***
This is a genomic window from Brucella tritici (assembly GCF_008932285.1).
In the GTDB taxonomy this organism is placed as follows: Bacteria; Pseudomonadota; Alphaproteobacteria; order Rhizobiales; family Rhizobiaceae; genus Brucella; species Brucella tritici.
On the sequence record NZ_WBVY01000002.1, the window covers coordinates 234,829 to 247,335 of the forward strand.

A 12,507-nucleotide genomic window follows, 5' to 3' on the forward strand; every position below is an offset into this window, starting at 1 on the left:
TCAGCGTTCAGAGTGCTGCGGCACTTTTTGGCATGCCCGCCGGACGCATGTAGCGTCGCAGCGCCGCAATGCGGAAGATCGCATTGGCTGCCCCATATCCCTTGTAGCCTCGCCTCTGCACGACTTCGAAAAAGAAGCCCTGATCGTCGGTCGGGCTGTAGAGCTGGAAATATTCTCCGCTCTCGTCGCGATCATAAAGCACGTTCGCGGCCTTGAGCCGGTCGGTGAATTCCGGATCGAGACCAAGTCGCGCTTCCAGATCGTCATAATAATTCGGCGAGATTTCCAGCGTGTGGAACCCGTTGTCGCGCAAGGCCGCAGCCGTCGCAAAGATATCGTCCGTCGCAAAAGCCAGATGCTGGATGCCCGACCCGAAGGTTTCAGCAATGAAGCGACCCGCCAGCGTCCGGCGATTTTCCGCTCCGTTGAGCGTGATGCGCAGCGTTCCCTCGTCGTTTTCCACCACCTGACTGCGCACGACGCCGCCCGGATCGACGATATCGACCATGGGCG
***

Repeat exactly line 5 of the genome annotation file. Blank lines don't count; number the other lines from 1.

TCAGCGTTCAGAGTGCTGCGGCACTTTTTGGCATGCCCGCCGGACGCATGTAGCGTCGCAGCGCCGCAATGCGGAAGATCGCATTGGCTGCCCCATATCCCTTGTAGCCTCGCCTCTGCACGACTTCGAAAAAGAAGCCCTGATCGTCGGTCGGGCTGTAGAGCTGGAAATATTCTCCGCTCTCGTCGCGATCATAAAGCACGTTCGCGGCCTTGAGCCGGTCGGTGAATTCCGGATCGAGACCAAGTCGCGCTTCCAGATCGTCATAATAATTCGGCGAGATTTCCAGCGTGTGGAACCCGTTGTCGCGCAAGGCCGCAGCCGTCGCAAAGATATCGTCCGTCGCAAAAGCCAGATGCTGGATGCCCGACCCGAAGGTTTCAGCAATGAAGCGACCCGCCAGCGTCCGGCGATTTTCCGCTCCGTTGAGCGTGATGCGCAGCGTTCCCTCGTCGTTTTCCACCACCTGACTGCGCACGACGCCGCCCGGATCGACGATATCGACCATGGGCG